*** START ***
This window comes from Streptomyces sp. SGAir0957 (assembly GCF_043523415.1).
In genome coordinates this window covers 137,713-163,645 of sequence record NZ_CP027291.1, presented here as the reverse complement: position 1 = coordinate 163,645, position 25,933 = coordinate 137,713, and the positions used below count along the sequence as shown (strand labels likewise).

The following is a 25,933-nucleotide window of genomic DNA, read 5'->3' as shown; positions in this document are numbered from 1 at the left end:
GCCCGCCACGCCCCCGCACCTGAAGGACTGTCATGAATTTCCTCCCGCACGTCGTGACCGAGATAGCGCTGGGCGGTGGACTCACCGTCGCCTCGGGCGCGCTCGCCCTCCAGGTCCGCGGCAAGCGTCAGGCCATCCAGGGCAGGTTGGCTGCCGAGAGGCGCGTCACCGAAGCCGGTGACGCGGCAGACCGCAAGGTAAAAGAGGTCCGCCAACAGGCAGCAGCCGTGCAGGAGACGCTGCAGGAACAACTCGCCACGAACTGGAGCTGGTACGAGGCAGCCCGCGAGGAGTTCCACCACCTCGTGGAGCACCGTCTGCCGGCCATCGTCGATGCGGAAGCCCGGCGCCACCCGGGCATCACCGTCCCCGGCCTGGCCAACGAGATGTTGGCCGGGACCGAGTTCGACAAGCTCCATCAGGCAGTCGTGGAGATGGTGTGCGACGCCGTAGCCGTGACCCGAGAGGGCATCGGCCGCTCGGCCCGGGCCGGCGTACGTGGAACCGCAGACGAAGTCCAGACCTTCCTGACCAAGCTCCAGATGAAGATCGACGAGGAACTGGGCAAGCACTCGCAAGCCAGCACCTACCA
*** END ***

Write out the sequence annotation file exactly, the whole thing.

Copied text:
This window comes from Streptomyces sp. SGAir0957 (assembly GCF_043523415.1).
In genome coordinates this window covers 137,713-163,645 of sequence record NZ_CP027291.1, presented here as the reverse complement: position 1 = coordinate 163,645, position 25,933 = coordinate 137,713, and the positions used below count along the sequence as shown (strand labels likewise).

The following is a 25,933-nucleotide window of genomic DNA, read 5'->3' as shown; positions in this document are numbered from 1 at the left end:
GCCCGCCACGCCCCCGCACCTGAAGGACTGTCATGAATTTCCTCCCGCACGTCGTGACCGAGATAGCGCTGGGCGGTGGACTCACCGTCGCCTCGGGCGCGCTCGCCCTCCAGGTCCGCGGCAAGCGTCAGGCCATCCAGGGCAGGTTGGCTGCCGAGAGGCGCGTCACCGAAGCCGGTGACGCGGCAGACCGCAAGGTAAAAGAGGTCCGCCAACAGGCAGCAGCCGTGCAGGAGACGCTGCAGGAACAACTCGCCACGAACTGGAGCTGGTACGAGGCAGCCCGCGAGGAGTTCCACCACCTCGTGGAGCACCGTCTGCCGGCCATCGTCGATGCGGAAGCCCGGCGCCACCCGGGCATCACCGTCCCCGGCCTGGCCAACGAGATGTTGGCCGGGACCGAGTTCGACAAGCTCCATCAGGCAGTCGTGGAGATGGTGTGCGACGCCGTAGCCGTGACCCGAGAGGGCATCGGCCGCTCGGCCCGGGCCGGCGTACGTGGAACCGCAGACGAAGTCCAGACCTTCCTGACCAAGCTCCAGATGAAGATCGACGAGGAACTGGGCAAGCACTCGCAAGCCAGCACCTACCA